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Sunday, April 13, 2014

Sample Return Missions from Enceladus, Europa, Titan, Ceres, page 1.

Copyright 2014 Robert Clark 

 Gravity measurements from Cassini have provided further evidence that Enceladus has a subice liquid ocean. It is being regarded now as a prime target in the search for extraterrestrial life. The question is how to reach that ocean through what may be 40 km of ice. There have been various proposals for drills. However, NASA has modeled the plumes seen to arise from the "tiger stripes" on Enceladus as coming from vents that attach to the ocean below. Then a simpler method may be to reach the ocean by traveling through these vents. 





This graphic shows how the ice particles and water vapor observed spewing from geysers on Saturn's moon Enceladus may be related to liquid water beneath the surface. The large number of ice particles and the rate at which they are produced require high temperatures, close to the melting point of water. These warm temperatures indicate that there may be an internal lake of liquid water at or near the moon's south pole, where the geysers are present.

 In this model the temperatures don't have to be particularly high, just near the melting point.
 This method may work to reach subsurface liquid water for other outer solar system bodies expected to have them such as Europa, Titan and Ceres.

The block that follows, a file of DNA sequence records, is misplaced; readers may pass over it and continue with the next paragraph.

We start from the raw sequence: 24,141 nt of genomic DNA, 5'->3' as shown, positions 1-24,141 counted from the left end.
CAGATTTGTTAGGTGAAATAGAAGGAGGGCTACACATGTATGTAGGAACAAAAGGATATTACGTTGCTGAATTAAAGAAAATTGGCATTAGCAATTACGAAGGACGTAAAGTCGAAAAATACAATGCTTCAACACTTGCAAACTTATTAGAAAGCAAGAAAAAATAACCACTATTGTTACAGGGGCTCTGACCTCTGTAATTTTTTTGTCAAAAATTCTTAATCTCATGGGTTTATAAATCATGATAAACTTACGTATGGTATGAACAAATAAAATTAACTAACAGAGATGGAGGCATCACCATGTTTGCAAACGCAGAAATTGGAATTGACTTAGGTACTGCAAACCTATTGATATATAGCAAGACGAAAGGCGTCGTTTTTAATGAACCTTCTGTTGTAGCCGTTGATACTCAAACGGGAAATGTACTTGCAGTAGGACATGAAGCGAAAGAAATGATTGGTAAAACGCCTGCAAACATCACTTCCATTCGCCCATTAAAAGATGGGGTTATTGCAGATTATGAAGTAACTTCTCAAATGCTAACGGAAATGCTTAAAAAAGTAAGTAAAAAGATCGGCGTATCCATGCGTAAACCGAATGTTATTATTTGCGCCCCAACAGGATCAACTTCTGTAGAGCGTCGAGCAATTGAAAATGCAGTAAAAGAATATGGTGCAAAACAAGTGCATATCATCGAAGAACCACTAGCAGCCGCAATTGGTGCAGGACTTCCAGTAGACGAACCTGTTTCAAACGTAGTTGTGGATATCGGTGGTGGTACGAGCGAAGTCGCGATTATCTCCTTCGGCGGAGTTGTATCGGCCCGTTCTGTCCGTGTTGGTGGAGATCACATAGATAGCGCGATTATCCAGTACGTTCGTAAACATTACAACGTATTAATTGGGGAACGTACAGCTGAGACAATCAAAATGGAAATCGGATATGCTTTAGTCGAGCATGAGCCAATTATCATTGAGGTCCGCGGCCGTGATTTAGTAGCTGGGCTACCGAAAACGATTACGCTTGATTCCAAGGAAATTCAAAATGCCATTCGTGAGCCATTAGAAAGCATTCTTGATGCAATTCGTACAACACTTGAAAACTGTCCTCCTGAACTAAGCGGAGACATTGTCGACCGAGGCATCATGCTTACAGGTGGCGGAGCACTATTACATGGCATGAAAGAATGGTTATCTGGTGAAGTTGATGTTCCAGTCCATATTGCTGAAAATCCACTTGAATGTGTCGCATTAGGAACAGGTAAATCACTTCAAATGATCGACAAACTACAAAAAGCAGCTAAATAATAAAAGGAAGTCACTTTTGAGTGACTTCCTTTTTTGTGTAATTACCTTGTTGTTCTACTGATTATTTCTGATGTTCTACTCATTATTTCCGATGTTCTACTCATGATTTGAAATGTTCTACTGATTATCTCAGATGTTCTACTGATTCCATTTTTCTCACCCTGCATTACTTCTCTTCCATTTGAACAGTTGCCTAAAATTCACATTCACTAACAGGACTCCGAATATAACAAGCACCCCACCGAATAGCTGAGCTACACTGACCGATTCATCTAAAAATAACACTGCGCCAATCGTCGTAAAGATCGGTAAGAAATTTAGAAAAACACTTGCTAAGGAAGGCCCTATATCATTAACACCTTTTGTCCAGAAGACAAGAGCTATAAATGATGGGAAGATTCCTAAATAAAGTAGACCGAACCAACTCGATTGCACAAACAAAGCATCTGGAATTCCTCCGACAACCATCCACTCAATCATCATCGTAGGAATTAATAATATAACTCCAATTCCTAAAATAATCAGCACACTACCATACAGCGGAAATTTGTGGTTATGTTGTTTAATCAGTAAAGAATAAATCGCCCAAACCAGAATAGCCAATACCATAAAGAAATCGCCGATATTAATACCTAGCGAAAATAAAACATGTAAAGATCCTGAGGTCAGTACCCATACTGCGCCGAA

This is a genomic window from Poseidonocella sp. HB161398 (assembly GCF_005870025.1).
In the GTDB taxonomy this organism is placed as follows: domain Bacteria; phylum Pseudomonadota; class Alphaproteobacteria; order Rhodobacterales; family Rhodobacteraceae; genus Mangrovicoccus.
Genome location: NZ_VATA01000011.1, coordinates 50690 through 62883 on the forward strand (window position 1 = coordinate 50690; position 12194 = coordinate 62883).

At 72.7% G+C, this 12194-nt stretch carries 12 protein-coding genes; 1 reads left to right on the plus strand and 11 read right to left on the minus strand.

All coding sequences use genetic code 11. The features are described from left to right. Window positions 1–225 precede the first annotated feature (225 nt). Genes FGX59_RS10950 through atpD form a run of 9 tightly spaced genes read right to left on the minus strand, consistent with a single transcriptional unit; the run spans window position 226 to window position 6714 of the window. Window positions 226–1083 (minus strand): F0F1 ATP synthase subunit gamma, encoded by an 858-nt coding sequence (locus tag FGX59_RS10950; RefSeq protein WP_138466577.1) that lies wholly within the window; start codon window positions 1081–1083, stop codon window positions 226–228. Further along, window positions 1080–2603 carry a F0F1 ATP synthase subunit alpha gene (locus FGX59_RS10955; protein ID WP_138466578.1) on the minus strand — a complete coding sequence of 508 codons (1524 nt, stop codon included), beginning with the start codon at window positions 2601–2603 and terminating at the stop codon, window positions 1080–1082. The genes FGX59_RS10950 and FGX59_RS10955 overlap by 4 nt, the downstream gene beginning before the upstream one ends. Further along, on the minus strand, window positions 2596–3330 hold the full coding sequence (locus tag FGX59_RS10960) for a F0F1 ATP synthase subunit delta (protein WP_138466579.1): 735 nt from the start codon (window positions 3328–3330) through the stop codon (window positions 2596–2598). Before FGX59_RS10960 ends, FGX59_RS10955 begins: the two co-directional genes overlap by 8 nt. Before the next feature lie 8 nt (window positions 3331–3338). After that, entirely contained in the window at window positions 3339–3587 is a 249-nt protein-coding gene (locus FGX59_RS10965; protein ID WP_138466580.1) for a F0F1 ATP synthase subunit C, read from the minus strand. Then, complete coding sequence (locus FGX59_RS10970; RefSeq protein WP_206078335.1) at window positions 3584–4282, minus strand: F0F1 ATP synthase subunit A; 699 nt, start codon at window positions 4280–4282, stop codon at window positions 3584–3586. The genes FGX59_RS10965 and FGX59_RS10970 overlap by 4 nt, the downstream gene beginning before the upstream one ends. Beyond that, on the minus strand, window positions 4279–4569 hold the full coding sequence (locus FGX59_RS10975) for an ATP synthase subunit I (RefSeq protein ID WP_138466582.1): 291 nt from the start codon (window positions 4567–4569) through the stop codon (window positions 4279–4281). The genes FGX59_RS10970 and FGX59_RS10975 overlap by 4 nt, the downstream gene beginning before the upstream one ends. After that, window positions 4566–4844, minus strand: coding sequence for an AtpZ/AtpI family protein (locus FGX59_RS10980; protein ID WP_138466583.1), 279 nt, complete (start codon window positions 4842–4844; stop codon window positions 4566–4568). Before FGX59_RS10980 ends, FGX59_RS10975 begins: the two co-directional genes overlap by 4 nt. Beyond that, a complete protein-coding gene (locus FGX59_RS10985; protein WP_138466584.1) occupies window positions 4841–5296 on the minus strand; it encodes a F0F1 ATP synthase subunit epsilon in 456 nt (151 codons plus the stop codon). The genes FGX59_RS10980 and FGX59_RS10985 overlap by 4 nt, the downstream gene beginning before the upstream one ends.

As a feasibility test we might try it to explore subsurface though deep-sea hydrothermal vents here on Earth. 


 According to this model the temperatures might reach a maximum of 400 °C. If we can develop a robot to travel through these conditions quite likely it would also work in the conditions for the vent systems of these outer solar system moons.

In an upcoming blog post I'll discuss how the Falcon Heavy at a 53 metric ton(mT) payload capacity and the first version of the SLS at 70 mT could each be used to conduct sample return missions from these outer solar system moons.

     Bob Clark  


Update, April 27, 2014:

 At the Humans 2 Mars 2014 conference it was mentioned "white smokers" during an astrobiology session. These are lower temperature than the "black smokers" so might be easier to explore internally.


White smokers are seafloor hydrothermal vents that are cooler than black smokers. They deposit light-colored silica minerals as well as some sulfides.

Since they are smaller however we would need smaller robots to explore them.


UPDATE, February 9, 2015: 

 JPL is investigating robots that can explore fissures in volcanos. They are also considering how they could be used to travel to the subsurface through fissures on worlds such as Europa and Enceladus:

News | January 7, 2015
NASA Robot Plunges Into Volcano to Explore Fissure.

http://www.jpl.nasa.gov/news/news.php?feature=4431

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